When I think about the hours and hours I have spent writing those articles, ensuring I am using all of the correct keywords, and key phrases to attract the right audience, I feel heartbroken that they have just been relegated to the rubbish bin. So for anyone who really does NOT believe in the value of words, here are some points to think about!
- Evergreen Content: Some blog articles contain information that remains relevant over time (this is especially true in the property industry!). These are often referred to as “evergreen” articles and they can continue to attract readers and provide value long after they were initially published. I had one article written for an estate agency client that was still the top traffic source on their site after direct traffic for over a decade.
- SEO Benefits: Older blog articles can contribute to your website’s search engine optimisation (SEO) efforts. Search engines consider the overall content of your website, and having a diverse range of articles, including older ones, can improve your website’s credibility and ranking. This is incredibly important when you have a niche market, and you must ensure that your content is unique and contains your relevant keywords and phrases.
- Backlinks and Referrals: Older articles might have accumulated backlinks from other websites or social media shares. These backlinks can continue to bring in traffic over time, even if the article is not actively promoted.
- Resource for New Visitors: New visitors to your website might find older articles useful and informative. These articles can help them understand your expertise, offerings, and the topics you cover. So long as you give a call to action on each page you can always find leads coming through from older articles.
- Content Refresh: Instead of completely discarding older articles, consider periodically reviewing and updating them. You can add new information, refresh the examples, and ensure that the content remains accurate and valuable. This means if you are writing an article about (for instance) lettings legislation, and that is updated over time, you keep the same article and add your updates, and the date of the update, and that allows the reader to fully understand that they are reading something current and still relevant.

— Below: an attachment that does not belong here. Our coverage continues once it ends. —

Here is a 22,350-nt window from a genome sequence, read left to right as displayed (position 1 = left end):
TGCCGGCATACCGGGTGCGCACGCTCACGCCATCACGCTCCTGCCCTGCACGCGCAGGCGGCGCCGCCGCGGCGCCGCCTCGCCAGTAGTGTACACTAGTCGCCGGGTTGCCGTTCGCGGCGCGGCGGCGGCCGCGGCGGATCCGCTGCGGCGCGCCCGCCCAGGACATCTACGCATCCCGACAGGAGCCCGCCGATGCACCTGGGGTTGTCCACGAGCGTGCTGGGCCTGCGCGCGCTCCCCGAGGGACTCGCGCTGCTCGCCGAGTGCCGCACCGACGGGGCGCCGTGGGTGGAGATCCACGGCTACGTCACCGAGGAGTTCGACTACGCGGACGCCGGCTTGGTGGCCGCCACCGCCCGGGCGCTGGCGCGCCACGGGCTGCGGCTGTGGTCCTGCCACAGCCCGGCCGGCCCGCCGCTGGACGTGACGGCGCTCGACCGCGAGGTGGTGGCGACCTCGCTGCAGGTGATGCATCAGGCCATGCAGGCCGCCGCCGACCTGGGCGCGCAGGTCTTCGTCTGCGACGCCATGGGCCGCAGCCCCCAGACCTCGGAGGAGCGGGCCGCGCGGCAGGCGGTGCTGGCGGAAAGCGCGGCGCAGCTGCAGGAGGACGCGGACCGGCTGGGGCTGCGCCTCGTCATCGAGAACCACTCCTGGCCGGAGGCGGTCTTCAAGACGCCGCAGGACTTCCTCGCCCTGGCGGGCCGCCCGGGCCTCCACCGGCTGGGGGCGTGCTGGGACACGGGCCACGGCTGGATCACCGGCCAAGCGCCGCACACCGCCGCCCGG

- Archives and Authority: A comprehensive archive of articles can showcase the depth of your knowledge and establish your website as a reputable source in your industry.
- Promotion and Repurposing: If an older article is still relevant, you can promote it on your social media channels, in newsletters, or through other marketing efforts. You can also repurpose the content into different formats, such as videos, infographics, or podcasts.
So I do hope that if you are reading this article and are in the process of either i) starting a blog ii) building a new website or iii) changing websites, you will consider the importance of your words, that you will write unique, engaging and thoughtful articles, that you will never buy duplicated content unless you plan to use it as a guideline and then re-write it in your own words, or that you will never just dismiss your older articles. Who knows, they may become protected attributes one of these days, stop being so ageist!
If you would like to discuss a new website or some amazing blog articles (provided you promise never to delete them) then please get in touch!